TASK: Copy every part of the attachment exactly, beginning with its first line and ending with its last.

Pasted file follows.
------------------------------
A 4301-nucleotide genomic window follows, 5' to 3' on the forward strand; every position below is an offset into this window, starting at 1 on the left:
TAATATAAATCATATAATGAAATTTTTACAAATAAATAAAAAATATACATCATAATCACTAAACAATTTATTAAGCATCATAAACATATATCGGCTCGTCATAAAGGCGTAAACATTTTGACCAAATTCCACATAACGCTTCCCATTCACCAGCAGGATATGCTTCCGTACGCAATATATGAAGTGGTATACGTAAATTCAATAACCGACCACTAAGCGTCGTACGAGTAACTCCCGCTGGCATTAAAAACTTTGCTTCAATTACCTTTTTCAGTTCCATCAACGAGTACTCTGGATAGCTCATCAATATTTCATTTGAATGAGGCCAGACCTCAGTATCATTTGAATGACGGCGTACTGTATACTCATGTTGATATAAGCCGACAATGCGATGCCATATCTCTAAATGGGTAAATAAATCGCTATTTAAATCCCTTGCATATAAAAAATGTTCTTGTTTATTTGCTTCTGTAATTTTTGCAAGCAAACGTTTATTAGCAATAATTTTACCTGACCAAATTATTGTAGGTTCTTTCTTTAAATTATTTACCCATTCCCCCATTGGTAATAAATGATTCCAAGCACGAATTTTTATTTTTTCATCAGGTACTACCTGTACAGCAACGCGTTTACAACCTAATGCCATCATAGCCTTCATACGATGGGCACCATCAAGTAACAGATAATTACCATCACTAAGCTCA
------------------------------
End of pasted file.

A 4301-nucleotide genomic window follows, 5' to 3' on the forward strand; every position below is an offset into this window, starting at 1 on the left:
TAATATAAATCATATAATGAAATTTTTACAAATAAATAAAAAATATACATCATAATCACTAAACAATTTATTAAGCATCATAAACATATATCGGCTCGTCATAAAGGCGTAAACATTTTGACCAAATTCCACATAACGCTTCCCATTCACCAGCAGGATATGCTTCCGTACGCAATATATGAAGTGGTATACGTAAATTCAATAACCGACCACTAAGCGTCGTACGAGTAACTCCCGCTGGCATTAAAAACTTTGCTTCAATTACCTTTTTCAGTTCCATCAACGAGTACTCTGGATAGCTCATCAATATTTCATTTGAATGAGGCCAGACCTCAGTATCATTTGAATGACGGCGTACTGTATACTCATGTTGATATAAGCCGACAATGCGATGCCATATCTCTAAATGGGTAAATAAATCGCTATTTAAATCCCTTGCATATAAAAAATGTTCTTGTTTATTTGCTTCTGTAATTTTTGCAAGCAAACGTTTATTAGCAATAATTTTACCTGACCAAATTATTGTAGGTTCTTTCTTTAAATTATTTACCCATTCCCCCATTGGTAATAAATGATTCCAAGCACGAATTTTTATTTTTTCATCAGGTACTACCTGTACAGCAACGCGTTTACAACCTAATGCCATCATAGCCTTCATACGATGGGCACCATCAAGTAACAGATAATTACCATCACTAAGCTCA